There are obvious weaknesses that need to be addressed, but satisfactory preparation and progress that range from average to tolerable.
According to University Senate regulations, the grades listed in the categories below are not sufficient to proceed to an applied music course at the next level.
This range indicates that the work is to some degree below the minimum standard expectations for the above criteria.
The work is sufficient for a passing grade, but not sufficient to proceed to the next level of study.
The grade indicates that the student’s work is of wholly unacceptable quality and does not meet the expectations for the above criteria.
Recitals and juries
Results in all University courses at Mount Allison are submitted as letter grades. The following are guidelines for the interpretation of these letter grades as they apply to applied music courses, juries, and credited recitals.
This range of grades indicates varying degrees of excellence.
A+: is awarded to a student whose work is of very high calibre in both technical accomplishment and artistic maturity. An exceptional level of preparation should be apparent.
A: indicates outstanding work that is secure and shows a high calibre in both technical accomplishment and artistic maturity.
A–: The student’s work is quite well prepared, polished and secure. There is technical and musical accomplishment well beyond the minimum requirements for this level.
These grades indicate a good performance.
B+: indicates a well-prepared, musically and technically sound performance – a presentation almost but not quite polished enough to deserve an A–.
B: indicates that, in addition to adequate preparation, the student displays musicianship and/or technical accomplishment beyond the minimum standards.
B–: The student’s work is above the minimum acceptable standard for this course level. There are technical and musical weaknesses, but the repertoire is of adequate difficulty and the jury material is reasonably well prepared and presented. There is no reason to doubt that the student can continue successfully in the music program.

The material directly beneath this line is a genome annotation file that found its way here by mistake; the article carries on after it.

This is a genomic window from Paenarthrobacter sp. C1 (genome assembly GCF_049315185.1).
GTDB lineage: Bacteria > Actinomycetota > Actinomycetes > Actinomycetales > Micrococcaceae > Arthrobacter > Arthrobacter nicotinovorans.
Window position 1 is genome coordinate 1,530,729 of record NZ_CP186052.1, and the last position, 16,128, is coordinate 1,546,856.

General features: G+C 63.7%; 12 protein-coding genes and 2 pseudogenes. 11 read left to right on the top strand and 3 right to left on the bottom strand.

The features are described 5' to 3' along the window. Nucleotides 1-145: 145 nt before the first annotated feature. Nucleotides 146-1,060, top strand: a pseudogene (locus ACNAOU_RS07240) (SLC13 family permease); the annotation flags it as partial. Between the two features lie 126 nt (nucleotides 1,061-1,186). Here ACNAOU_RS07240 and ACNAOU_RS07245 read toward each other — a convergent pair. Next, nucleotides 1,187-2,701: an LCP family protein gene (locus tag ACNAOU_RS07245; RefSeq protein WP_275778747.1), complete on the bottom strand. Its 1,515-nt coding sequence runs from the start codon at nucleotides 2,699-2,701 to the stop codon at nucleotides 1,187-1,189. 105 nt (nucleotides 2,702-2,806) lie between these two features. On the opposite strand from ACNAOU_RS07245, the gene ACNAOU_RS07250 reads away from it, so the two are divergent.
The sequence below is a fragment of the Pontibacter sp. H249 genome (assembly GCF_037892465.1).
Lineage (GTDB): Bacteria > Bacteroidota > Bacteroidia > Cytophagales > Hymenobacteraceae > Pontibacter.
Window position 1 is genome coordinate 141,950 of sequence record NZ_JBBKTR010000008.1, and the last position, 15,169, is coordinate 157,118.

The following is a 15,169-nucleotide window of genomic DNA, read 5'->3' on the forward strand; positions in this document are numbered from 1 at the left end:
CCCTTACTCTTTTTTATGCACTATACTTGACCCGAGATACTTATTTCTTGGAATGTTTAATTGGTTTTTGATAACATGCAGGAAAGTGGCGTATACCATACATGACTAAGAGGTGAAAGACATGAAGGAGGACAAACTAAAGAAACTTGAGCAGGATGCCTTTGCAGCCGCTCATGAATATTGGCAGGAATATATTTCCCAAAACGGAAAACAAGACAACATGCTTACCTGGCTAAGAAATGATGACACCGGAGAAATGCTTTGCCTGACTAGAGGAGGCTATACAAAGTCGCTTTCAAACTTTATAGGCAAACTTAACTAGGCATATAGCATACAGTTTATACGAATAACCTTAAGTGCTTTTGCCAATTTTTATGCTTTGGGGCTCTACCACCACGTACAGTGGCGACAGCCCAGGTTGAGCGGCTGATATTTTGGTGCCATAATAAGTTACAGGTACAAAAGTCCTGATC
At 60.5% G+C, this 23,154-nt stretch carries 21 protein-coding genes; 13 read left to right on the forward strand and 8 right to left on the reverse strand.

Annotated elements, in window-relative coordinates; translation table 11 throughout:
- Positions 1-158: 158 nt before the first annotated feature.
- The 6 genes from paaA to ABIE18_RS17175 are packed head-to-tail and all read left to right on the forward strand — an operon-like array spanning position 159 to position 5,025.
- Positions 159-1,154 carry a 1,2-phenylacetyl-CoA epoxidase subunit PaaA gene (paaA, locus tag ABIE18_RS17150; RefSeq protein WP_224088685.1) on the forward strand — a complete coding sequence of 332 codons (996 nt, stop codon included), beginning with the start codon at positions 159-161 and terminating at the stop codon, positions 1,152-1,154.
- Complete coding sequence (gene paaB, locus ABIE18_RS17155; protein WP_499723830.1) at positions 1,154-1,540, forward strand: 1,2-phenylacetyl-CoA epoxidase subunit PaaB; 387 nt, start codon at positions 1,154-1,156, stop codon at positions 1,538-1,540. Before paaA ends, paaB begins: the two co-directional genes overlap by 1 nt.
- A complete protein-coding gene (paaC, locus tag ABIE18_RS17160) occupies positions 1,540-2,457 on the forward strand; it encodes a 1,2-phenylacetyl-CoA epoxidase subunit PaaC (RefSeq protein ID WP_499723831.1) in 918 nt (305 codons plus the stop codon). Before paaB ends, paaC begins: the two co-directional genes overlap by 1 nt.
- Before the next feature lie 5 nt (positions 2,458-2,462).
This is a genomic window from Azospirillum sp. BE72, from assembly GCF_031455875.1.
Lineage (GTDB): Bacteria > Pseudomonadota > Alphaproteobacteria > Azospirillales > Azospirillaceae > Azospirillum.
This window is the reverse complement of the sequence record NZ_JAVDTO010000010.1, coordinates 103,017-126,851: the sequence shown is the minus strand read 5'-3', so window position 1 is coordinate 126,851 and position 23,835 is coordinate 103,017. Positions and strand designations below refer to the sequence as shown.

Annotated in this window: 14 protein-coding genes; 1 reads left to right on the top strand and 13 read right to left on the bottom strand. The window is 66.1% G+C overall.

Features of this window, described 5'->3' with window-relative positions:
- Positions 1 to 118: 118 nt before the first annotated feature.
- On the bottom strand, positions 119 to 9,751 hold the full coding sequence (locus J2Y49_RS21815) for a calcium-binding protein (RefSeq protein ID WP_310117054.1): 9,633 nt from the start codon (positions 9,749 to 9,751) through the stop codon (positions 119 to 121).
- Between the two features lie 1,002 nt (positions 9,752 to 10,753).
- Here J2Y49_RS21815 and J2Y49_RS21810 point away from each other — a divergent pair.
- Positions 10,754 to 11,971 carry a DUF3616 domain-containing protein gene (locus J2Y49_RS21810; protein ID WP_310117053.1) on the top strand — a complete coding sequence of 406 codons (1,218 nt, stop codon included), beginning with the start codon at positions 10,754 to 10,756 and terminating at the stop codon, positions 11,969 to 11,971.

Marks in this range are an indication that the work is of acceptable standard for a music student at this course level.
There are obvious technical and musical weaknesses that need to be addressed, but the repertoire is of adequate difficulty and the standard of performance is from average to tolerable.
Students preparing credited or non-credited recitals should note that if the quality of preparation is poor and could potentially lead to one of the grades listed in the categories below, the Music department, on the recommendation of the studio instructor, has the right to cancel a planned student recital.
This range indicates that the work is to some degree below the minimum standard expected of a music student at this level.
According to University Senate regulations, the work is sufficient for a passing grade, but not sufficient to proceed to an applied music course at the next level.
The grade indicates that the student’s work is of wholly unacceptable quality in preparation, musicianship, and/or technical accomplishment.
The Concerto Competition will not be held in the 2022-2023 academic year
Winners will be selected to perform with the Mount Allison Chamber Orchestra or Symphonic Band.
Application deadline: N/A
Eligibility: any current full-time Mount A student in good standing may apply.
Eligible works: pieces for solo instrument or voice and band. Examples are concerti, concert pieces, and transcriptions if approved. Note: repertoire must be approved by the applied instructor (for BMus students) and by the conductor before the Aug. 1 deadline.
A score must be provided with the application form, with a link to a recording. If no full score is available at the time of the application a piano score is acceptable.
Format: The competition will consist of one live round, which will be held in early November. Pieces must be performed from memory in the competition, with piano accompaniment, up to a maximum of 20 minutes.
If selected to perform with the orchestra or band, the conductor will decide upon the length of the actual performance.
Prize: Winner will perform with the Mount A Chamber Orchestra or Symphonic Band in the Winter term. No cash prize will be awarded.
Judging: Competition will be judged by a panel of three: the directors of the Chamber Orchestra and Symphonic Band (or one conductor and another member of the Music faculty), and one professional musician from outside of Mount Allison.